Summery The genital surgical phase of the gender affirming process in transgender men can alter the urological anatomy and urological function. This advocates urological involvement during this phase of the affirming process. This thesis is divided into three parts that describe respectively: measures taken to prevent postoperative urological complications after gGAS, experience and results after implantation of prostheses and results of psychological and sexual functioning and well-being after gGAS. Introduction The first part of the introduction provides an explanation of gender care. The rest describes the structure of the thesis. Part 1 Part one covers adjustments made to reduce risks after gGAS in transgender men. In chapter 2 functional and surgical outcomes and patient satisfaction are described after genital gender affirming surgery(gGAS) without urethral lengthening (UL). The outcomes of gGAS without UL, shows good surgical and urological results. After extensive counseling the majority of this selective group of patients show favorable patient reported outcomes. In chapter 3 a video article with the surgical technique of the scrotoplasty of gGAS without UL is presented together with surgical and the urological outcomes as described above. In chapter 4 the effectiveness of preoperative laser depilation of the neo-urethral donor site was assessed together with the correlation between urethral hair density and voiding. The outcomes show that laser depilation reduces hair and intraurethral hair does not cause voiding complaints. Part 2 In part two our experience and results of testicular and penile prostheses in the VUMC are presented. Chapter 5 describes the clinical outcomes and risk factors for postoperative complications of testicular prostheses implantation used for neo-scrotal augmentation in transgender men. This data shows that over the years, scrotoplasty techniques and testicular prostheses preferences have changed and explantation rates have dropped. In chapter 6 on overview is given of the preliminary experience with the ZSI 100 FtM malleable penile implant which was designed for phalloplastys. The outcomes of this study show that complication rate of the ZSI100FTM malleable penile implant is high at the start of the learning curve. Although designed specifically for the transgender community, not all transgender men will be eligible for this type of prosthesis. In chapter 7 a historical overview is given of surgical outcomes of penile prosthesis implantation in transgender men who underwent phalloplasty in the VUMC. Outcomes of this overview show that prosthesis explantation, replacement or revision surgery occurs frequently after penile prosthesis implantation. Part 3 In part three the process of the development of the decision aid for gGAS in transgender men is described. The next two chapters give the results of psychological and sexual functioning and well-being after gGAS in transgender men. Chapter 8 describes the process of the development of a decision aid (DA) for genital surgery in transgender men (DA-GST). At the end an online DA was developed to support transgender men with their decision-making process concerning all surgical options for removal of reproductive organs and genital GAS. In Chapter 9 a longitudinal study of 21 transgender men at least 1 year after GAS was conducted to evaluate motivations for and psychosexual outcomes after gGAS. These outcomes indicate that counseling and decision making for GAS in transmen should be a highly personalized and interdisciplinary practice. In Chapter 10 a clinical follow-up study was conducted in 38 transmen at least one year after gGAS in order to evaluate measures of experienced sexuality. The outcomes of the data show that genital GAS positively impacts transmen’s sexuality, although possible issues with genital sensation or penetration may exist and should be communicated preoperatively.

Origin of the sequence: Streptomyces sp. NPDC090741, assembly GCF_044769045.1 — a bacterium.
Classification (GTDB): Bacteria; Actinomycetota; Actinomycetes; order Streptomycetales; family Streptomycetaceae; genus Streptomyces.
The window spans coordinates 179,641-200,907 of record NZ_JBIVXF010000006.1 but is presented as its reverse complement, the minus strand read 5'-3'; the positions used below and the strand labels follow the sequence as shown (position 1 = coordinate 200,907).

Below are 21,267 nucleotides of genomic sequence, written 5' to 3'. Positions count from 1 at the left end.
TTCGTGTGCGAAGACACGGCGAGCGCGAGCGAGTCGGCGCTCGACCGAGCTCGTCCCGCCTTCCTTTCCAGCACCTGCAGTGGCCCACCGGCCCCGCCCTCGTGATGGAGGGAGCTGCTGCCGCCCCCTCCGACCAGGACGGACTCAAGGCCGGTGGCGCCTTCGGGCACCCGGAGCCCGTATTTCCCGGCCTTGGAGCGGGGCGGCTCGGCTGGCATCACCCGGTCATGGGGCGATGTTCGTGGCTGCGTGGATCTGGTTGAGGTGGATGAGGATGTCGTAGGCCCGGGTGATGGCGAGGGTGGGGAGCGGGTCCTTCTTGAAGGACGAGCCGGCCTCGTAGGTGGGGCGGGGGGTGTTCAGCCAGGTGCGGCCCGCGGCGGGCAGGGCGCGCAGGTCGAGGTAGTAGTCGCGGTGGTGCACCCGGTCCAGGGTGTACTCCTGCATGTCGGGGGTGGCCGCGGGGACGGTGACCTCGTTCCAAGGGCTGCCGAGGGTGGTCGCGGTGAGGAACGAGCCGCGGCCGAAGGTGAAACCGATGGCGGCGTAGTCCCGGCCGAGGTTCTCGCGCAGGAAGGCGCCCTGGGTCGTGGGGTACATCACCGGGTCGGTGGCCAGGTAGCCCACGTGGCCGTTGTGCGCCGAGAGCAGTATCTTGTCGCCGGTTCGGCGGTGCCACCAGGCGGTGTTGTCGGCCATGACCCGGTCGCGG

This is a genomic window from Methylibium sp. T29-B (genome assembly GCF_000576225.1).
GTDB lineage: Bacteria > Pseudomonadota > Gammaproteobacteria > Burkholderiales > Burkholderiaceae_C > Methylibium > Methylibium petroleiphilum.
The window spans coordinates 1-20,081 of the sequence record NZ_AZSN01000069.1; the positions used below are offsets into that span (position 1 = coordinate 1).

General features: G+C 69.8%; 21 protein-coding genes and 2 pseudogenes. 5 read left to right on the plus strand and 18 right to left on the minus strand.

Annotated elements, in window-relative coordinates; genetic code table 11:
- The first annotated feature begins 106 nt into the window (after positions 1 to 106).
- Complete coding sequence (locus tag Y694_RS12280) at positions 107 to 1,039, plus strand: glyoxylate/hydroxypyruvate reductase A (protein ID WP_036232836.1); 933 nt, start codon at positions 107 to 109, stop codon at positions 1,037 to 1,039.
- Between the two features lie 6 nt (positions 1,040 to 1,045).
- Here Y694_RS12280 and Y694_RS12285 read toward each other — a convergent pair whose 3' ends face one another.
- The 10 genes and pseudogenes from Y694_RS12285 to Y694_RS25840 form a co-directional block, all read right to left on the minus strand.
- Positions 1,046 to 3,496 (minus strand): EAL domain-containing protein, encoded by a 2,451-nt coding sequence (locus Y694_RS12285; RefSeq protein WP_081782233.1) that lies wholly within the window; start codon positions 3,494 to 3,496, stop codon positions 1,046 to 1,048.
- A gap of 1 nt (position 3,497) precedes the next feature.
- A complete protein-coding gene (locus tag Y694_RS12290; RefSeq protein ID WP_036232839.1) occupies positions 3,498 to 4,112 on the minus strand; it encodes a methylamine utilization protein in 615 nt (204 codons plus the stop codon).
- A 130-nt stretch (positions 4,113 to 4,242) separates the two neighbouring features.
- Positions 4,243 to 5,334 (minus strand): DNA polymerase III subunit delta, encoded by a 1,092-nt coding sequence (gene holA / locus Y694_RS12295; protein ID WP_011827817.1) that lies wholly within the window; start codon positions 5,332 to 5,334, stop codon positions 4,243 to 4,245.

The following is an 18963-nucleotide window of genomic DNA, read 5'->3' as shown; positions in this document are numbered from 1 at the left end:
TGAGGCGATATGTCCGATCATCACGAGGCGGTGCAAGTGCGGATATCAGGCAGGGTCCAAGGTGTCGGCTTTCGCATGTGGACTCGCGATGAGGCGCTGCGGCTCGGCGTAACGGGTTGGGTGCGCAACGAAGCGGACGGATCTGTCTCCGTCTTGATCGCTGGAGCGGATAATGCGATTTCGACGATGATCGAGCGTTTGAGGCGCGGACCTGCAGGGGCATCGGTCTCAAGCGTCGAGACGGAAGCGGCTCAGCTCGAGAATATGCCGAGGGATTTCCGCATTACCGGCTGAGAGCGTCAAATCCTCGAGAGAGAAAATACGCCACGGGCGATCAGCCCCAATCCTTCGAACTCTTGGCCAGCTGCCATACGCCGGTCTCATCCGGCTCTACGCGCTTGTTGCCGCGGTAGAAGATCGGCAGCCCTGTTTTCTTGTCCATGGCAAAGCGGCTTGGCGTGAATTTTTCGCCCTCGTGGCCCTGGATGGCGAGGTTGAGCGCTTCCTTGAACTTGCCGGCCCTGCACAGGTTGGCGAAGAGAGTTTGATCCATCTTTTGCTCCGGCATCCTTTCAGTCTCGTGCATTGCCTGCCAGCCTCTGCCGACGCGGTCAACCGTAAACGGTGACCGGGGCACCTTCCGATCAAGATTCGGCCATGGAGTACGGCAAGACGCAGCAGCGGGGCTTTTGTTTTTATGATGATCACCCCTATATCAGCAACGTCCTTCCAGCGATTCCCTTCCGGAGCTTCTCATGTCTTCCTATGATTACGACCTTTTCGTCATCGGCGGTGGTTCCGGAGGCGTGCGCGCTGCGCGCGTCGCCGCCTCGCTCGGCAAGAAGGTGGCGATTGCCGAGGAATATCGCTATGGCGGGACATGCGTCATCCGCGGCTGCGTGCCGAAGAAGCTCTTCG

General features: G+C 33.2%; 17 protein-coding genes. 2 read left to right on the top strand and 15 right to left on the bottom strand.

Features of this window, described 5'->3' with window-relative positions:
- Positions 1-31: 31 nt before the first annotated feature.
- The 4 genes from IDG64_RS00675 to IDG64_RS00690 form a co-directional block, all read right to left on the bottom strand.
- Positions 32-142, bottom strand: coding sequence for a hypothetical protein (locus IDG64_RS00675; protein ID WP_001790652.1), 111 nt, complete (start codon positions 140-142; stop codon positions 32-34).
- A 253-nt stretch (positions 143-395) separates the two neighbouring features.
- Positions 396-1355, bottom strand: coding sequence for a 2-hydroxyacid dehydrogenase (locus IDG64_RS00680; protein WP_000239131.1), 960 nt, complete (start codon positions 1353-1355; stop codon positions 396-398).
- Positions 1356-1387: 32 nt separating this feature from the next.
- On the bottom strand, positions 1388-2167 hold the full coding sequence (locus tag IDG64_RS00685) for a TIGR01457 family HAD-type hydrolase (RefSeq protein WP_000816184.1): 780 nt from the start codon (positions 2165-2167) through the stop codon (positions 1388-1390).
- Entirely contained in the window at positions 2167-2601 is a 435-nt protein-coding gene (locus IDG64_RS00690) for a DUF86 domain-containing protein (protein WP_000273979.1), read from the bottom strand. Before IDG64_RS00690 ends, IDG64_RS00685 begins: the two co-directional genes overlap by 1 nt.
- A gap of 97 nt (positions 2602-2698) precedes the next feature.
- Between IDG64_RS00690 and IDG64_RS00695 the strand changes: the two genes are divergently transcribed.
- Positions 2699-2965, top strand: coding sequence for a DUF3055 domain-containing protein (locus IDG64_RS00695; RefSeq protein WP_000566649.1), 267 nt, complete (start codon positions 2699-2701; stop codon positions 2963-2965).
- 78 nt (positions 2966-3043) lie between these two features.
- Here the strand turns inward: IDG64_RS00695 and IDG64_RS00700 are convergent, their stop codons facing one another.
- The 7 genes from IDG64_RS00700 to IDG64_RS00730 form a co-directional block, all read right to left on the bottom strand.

|Qualification||Doctor of Philosophy|
|Award date||1 Apr 2021|
|Publication status||Published - 1 Apr 2021|